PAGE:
Adam Houle

With a pillow case of empties he strolls
Linden Street, past slant-trimmed hedges hiding
Tudors with thin windows and swirled iron
porch rails. The bottles clank against his back.
He worries he is fading. If his face

is a touch and go affair, it will melt
into itself then harden like a scorched doll
cooling. He stops and listens. Fuck the deposit.
Pulls a bottle, lobs it underhand, high
over the hedge, toward that white stucco

house with shades drawn, higher even
than the steeple-pitched roof. How pressed
against the blue swept sky. The bottle
is a lazy fly ball or hand grenade.
He turns in his heart like a rabbit turns,

snake-bit, lodged in its run. But no one
comes. A lawnmower coughs, wind chimes
trill. No beefy men with cropped hair
and cheap watches. He smoothes his nose 
prays his eyes to stay; and his heart, now different,

hurdles end over end, leaves smear marks
as it clambers the crenellated walls of his chest.
Bottles shift and settle. A plane leaves 
four inches of vapor overhead. He walks on.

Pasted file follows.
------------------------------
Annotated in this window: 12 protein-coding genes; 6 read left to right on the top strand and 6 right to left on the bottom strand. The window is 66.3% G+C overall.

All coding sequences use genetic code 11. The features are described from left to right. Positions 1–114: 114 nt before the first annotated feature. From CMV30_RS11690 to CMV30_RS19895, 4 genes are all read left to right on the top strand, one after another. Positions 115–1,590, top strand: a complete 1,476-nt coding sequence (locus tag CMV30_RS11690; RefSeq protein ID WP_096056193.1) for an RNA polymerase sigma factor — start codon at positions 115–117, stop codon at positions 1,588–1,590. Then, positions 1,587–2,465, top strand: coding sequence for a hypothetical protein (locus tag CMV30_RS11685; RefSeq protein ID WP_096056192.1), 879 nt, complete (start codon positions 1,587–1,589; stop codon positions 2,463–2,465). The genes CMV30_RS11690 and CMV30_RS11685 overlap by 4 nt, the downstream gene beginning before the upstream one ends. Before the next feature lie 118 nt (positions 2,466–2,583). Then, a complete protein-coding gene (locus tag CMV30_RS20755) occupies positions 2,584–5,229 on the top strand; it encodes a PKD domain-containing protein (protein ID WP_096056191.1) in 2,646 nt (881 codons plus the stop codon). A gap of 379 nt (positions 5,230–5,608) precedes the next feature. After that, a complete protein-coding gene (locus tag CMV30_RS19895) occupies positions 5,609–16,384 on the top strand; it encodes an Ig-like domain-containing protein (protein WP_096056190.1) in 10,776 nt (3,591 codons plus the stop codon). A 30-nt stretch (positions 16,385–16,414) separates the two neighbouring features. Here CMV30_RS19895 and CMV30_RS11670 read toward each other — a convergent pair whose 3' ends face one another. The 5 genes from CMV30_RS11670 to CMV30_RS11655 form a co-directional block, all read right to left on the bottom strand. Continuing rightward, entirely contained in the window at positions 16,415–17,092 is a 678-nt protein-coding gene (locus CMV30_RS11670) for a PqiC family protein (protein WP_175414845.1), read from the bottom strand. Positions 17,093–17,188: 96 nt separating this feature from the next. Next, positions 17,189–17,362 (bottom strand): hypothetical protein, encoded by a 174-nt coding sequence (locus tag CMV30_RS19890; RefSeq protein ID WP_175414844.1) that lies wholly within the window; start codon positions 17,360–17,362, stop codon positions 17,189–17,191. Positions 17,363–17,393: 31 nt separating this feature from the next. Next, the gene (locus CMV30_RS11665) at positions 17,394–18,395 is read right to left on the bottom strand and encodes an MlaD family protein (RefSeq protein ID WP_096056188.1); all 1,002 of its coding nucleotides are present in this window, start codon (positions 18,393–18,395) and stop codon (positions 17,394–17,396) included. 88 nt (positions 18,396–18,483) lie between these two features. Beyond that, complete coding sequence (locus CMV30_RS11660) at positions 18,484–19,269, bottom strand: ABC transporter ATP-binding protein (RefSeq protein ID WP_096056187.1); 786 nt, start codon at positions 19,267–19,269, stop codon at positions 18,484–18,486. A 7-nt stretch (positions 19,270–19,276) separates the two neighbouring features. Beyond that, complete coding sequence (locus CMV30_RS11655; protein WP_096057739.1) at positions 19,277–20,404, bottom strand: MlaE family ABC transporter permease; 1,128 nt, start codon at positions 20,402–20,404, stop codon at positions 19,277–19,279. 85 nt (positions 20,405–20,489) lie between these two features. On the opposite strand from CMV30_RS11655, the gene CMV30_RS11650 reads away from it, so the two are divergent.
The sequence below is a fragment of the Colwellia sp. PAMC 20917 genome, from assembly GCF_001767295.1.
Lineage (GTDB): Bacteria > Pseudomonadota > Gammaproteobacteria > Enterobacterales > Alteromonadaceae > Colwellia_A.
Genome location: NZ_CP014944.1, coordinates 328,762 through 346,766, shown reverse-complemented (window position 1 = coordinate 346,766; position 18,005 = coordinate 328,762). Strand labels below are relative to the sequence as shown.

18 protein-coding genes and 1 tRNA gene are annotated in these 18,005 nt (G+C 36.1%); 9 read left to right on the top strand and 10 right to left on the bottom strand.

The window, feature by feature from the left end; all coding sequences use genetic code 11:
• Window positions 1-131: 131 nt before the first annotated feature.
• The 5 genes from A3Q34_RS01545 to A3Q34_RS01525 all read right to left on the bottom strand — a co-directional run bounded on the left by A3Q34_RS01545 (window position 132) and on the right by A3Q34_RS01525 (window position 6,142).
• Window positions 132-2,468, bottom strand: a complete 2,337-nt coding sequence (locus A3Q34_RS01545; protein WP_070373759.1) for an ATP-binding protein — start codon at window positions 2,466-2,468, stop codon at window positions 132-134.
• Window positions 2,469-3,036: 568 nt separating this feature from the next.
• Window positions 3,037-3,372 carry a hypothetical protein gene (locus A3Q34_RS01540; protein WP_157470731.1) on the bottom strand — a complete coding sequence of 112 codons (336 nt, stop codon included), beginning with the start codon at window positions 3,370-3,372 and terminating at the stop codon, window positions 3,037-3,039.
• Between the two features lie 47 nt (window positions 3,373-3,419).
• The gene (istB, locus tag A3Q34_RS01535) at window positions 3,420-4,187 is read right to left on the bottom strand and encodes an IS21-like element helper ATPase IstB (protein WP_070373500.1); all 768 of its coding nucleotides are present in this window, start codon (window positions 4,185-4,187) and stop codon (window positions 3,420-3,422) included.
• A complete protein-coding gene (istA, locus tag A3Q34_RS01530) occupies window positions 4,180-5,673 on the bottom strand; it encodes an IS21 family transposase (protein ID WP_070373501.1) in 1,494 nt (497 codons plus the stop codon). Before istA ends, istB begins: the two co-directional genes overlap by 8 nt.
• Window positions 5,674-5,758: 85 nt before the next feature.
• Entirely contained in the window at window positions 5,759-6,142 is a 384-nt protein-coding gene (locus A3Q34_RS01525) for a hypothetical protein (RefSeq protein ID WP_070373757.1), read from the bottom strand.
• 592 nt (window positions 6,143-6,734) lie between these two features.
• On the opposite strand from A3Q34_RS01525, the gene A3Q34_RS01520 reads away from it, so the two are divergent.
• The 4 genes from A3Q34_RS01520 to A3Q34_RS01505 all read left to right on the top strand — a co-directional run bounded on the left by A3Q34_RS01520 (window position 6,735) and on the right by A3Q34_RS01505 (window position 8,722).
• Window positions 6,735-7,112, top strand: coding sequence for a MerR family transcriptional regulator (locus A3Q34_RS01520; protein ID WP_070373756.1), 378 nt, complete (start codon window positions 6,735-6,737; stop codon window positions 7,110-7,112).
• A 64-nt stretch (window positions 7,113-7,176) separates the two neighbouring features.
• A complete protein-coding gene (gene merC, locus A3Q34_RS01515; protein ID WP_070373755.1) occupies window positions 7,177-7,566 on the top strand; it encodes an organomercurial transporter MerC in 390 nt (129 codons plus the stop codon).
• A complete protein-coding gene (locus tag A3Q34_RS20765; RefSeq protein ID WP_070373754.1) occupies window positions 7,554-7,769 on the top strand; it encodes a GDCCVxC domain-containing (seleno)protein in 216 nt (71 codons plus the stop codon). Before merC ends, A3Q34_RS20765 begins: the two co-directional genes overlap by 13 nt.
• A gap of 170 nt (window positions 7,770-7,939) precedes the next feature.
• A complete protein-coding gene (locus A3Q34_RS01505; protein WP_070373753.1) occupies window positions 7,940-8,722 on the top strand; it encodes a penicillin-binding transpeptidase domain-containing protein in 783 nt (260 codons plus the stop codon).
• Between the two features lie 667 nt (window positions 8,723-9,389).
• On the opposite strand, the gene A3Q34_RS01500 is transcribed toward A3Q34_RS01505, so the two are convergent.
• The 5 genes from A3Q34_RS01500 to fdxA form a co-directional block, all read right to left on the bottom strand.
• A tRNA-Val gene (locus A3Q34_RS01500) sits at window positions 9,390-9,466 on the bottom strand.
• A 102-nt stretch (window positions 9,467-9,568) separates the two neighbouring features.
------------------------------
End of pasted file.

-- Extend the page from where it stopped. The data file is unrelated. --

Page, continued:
A girl in the next driveway thinks Halloween

when his lips curl a broken crescent. She wheels
her bike about-face. The garage open, shadowed. 





While I was living in Michigan, the concept of bottle deposits at first attracted me because I figured I'd collect empties to supplement my stipend. This got old and tiring and unrewarding. I also got thinking about the real collectors, the men and women who take to the alleys and streets early in the morning with the hopes of loading up on discards for the dime a pop they'd get at the grocery store. As for St. Amabilis--there are two who share that name, one male, one female--I am also interested in matyrdom and the self-conconsiousness that comes from the sort of calling that saints must feel. This saint is the patron against snakes and fire, if anyone would like to know. So, that's pretty much that. Now that I'm in Texas, there's a can collector here who daily goes through the dumpster behind my fence. He's pretty cool, too.